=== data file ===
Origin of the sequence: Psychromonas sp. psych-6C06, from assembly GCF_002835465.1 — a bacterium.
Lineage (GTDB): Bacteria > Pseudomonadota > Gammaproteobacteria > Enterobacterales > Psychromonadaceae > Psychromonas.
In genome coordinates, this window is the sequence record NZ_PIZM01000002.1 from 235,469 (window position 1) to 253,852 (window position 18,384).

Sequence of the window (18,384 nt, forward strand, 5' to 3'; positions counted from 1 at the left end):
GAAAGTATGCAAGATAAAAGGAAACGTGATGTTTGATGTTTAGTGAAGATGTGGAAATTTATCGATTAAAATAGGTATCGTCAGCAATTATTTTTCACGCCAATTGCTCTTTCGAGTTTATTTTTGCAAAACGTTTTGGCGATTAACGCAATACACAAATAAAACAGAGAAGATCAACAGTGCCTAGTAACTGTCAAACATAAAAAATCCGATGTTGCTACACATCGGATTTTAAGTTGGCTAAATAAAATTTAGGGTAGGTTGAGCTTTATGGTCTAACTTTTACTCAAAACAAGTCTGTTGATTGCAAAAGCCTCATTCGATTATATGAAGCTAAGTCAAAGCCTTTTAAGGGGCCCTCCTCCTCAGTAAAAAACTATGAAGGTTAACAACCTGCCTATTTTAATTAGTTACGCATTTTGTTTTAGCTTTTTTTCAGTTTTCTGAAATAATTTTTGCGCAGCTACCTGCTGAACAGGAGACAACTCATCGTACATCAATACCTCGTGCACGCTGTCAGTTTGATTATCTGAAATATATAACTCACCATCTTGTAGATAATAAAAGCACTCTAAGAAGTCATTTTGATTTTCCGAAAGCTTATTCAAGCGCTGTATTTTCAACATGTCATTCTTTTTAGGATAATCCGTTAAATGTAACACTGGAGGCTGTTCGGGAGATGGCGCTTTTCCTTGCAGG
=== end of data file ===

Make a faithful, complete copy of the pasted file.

Origin of the sequence: Psychromonas sp. psych-6C06, from assembly GCF_002835465.1 — a bacterium.
Lineage (GTDB): Bacteria > Pseudomonadota > Gammaproteobacteria > Enterobacterales > Psychromonadaceae > Psychromonas.
In genome coordinates, this window is the sequence record NZ_PIZM01000002.1 from 235,469 (window position 1) to 253,852 (window position 18,384).

Sequence of the window (18,384 nt, forward strand, 5' to 3'; positions counted from 1 at the left end):
GAAAGTATGCAAGATAAAAGGAAACGTGATGTTTGATGTTTAGTGAAGATGTGGAAATTTATCGATTAAAATAGGTATCGTCAGCAATTATTTTTCACGCCAATTGCTCTTTCGAGTTTATTTTTGCAAAACGTTTTGGCGATTAACGCAATACACAAATAAAACAGAGAAGATCAACAGTGCCTAGTAACTGTCAAACATAAAAAATCCGATGTTGCTACACATCGGATTTTAAGTTGGCTAAATAAAATTTAGGGTAGGTTGAGCTTTATGGTCTAACTTTTACTCAAAACAAGTCTGTTGATTGCAAAAGCCTCATTCGATTATATGAAGCTAAGTCAAAGCCTTTTAAGGGGCCCTCCTCCTCAGTAAAAAACTATGAAGGTTAACAACCTGCCTATTTTAATTAGTTACGCATTTTGTTTTAGCTTTTTTTCAGTTTTCTGAAATAATTTTTGCGCAGCTACCTGCTGAACAGGAGACAACTCATCGTACATCAATACCTCGTGCACGCTGTCAGTTTGATTATCTGAAATATATAACTCACCATCTTGTAGATAATAAAAGCACTCTAAGAAGTCATTTTGATTTTCCGAAAGCTTATTCAAGCGCTGTATTTTCAACATGTCATTCTTTTTAGGATAATCCGTTAAATGTAACACTGGAGGCTGTTCGGGAGATGGCGCTTTTCCTTGCAGG